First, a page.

It all started innocently enough.  “turn righ” it said

And I complied, even though I wasn’t sure that’s what I should do.

It didn’t take long at all.  I was smack-dab in the middle of a residential area, it was pitch black out, and there were nothing but alley ways all around me.  Nothing looked familiar, and at one point the road just completely disappeared despite the Tom-Tom telling me to continue straight for several hundred more meters.


Nope nope nope nope, NOPE!

I threw that truck in reverse and almost needed 4wd to get me back up the dark, muddy, rain soaked, slick hill the Tom Tom had just sent me down.  But no way was I going any further.

Switching to judging landmarks by sight (dead reckoning) I tried to work my way back out of the neighborhood the best I could.  I definitely went in circles a couple times but eventually I got myself back to that point that the Tom Tom had sent me off course.

About that time, the phone GPS caught its stride and picked up the load from there.  It turns out I was a bit further off course than I thought, but all was not lost as there were two main roads that connected to the highway just a few meters further from where I was.

What a pain in the butt.

The truck, now mud coated (not kidding) made it through and to a fuel station where I was able to stretch out, fuel up, and get ready to make my big push for the night.  The only problem was the weather...




Lemme tell ya, the camera doesn't catch it but that fog was THICK!  Anyways, from here on the truck just keeps trudging without complaint.  The only fluid top-ups I would need were to the washer fluid.  This little bit of water means that road grime gets kicked up anytime I'm behind someone, and I have to keep hitting the sprayers to keep the windscreen clear cheeky

Hungary Bill (Forum Supporter)
Hungary Bill (Forum Supporter) GRM+ Memberand PowerDork
1/9/24 5:21 a.m.

A few hours later I'm starting to wind down and decide to let traffic be my guiding beacon.  Not long after it's time for me to tuck in for the night.  I had just punched through a small settlement and was picking up the camera to record my sleep setup, my ears perked up.  If you turn the volume up around the 0:45 mark, you should be able to hear it:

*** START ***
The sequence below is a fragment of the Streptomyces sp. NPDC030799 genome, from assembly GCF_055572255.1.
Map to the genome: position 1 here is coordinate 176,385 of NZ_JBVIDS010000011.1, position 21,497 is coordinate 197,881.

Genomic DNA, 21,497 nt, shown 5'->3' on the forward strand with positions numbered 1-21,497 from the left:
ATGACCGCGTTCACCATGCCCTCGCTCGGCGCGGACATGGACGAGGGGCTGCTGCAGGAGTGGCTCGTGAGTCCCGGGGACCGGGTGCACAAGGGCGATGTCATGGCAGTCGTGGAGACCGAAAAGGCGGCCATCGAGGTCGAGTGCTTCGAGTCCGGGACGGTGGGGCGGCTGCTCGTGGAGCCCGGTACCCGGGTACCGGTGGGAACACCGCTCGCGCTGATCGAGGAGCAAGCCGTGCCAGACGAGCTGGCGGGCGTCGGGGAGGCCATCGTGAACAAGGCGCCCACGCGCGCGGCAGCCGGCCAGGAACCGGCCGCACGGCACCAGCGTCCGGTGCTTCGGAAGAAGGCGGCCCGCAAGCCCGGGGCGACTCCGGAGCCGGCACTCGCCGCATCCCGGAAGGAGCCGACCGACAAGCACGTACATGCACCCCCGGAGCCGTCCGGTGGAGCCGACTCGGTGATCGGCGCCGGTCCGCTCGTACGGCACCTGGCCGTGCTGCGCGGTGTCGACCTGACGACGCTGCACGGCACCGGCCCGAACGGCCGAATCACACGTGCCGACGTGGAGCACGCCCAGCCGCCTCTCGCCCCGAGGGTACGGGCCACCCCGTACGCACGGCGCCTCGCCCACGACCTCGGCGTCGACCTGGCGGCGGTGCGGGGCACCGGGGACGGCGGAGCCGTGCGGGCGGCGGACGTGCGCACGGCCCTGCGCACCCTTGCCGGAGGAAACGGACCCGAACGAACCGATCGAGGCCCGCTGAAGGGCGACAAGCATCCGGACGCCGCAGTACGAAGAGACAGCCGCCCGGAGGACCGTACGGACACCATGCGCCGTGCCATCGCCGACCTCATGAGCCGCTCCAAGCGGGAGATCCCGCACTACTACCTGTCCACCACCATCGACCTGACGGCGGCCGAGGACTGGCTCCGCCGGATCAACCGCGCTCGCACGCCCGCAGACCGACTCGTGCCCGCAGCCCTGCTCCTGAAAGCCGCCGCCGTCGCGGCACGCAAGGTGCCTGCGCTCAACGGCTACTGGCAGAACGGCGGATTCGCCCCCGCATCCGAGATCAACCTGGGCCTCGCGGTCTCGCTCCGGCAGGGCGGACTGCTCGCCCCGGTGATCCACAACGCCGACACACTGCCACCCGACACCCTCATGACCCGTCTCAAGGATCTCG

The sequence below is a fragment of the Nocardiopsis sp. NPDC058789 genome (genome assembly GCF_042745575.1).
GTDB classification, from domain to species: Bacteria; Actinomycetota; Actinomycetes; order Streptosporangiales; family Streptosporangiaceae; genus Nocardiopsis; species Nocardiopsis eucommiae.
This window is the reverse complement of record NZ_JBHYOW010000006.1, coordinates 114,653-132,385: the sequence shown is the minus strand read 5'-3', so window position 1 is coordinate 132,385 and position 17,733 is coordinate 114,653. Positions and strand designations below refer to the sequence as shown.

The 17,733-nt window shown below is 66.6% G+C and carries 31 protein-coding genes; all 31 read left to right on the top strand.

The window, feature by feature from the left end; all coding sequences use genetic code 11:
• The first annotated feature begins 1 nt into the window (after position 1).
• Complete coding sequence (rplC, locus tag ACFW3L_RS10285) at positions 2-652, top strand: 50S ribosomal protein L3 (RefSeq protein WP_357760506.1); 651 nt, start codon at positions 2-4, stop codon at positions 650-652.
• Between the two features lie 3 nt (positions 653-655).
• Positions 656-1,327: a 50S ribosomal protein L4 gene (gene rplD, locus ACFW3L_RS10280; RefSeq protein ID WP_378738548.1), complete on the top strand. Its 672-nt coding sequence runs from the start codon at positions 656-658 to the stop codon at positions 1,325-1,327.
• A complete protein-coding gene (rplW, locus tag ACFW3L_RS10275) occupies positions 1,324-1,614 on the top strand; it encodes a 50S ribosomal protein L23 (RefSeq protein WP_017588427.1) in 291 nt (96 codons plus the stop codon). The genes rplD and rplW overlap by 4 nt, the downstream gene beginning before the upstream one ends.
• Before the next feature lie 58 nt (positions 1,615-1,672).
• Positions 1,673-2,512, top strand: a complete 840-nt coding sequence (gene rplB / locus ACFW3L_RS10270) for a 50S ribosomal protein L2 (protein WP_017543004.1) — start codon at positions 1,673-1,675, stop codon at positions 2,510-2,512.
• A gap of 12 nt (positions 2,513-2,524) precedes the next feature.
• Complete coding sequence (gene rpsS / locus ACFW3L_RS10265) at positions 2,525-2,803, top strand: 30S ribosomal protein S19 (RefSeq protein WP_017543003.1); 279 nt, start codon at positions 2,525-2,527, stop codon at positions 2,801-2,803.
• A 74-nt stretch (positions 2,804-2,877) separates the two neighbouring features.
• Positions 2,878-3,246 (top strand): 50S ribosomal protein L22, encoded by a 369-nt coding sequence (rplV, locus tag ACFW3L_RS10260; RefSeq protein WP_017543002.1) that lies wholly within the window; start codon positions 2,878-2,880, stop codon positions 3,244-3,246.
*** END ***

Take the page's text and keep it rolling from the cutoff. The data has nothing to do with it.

Hungary Bill (Forum Supporter)
Hungary Bill (Forum Supporter) GRM+ Memberand PowerDork
1/9/24 5:28 a.m.

Waking up the next day, it was COLD!  I was 100% wrong about it being warmer than the night prior, because come 4am or so my feet were freezing off laugh  On the bright (er, dark?) side, a truck parked parallel to me and cast a nice shadow over my vehicle for me to sleep under.

Sticking with the recording idea, I did my "good morning" update:


And sure enough... Not long after....



Hungary Bill (Forum Supporter)
Hungary Bill (Forum Supporter) GRM+ Memberand PowerDork
1/9/24 5:42 a.m.

Honetly though, things were still going so smooth.  If it weren't for that gas cap missing, the only thing I could say about the truck is that there's a rocker arm on the #4 cyl (probably the exhaust) that's a bit noisier than the rest.  But with all this truck has gone through on these runs, that's pretty darn pedantic (even for me!).

I was still trying to think of ideas of things to record when I remembered that people might find it interesting to learn that Ukrainian truckers drive on the shoulder of the road!  and, you guessed it, I pulled out the camera:


Hungary Bill (Forum Supporter)
Hungary Bill (Forum Supporter) GRM+ Memberand PowerDork
1/9/24 5:49 a.m.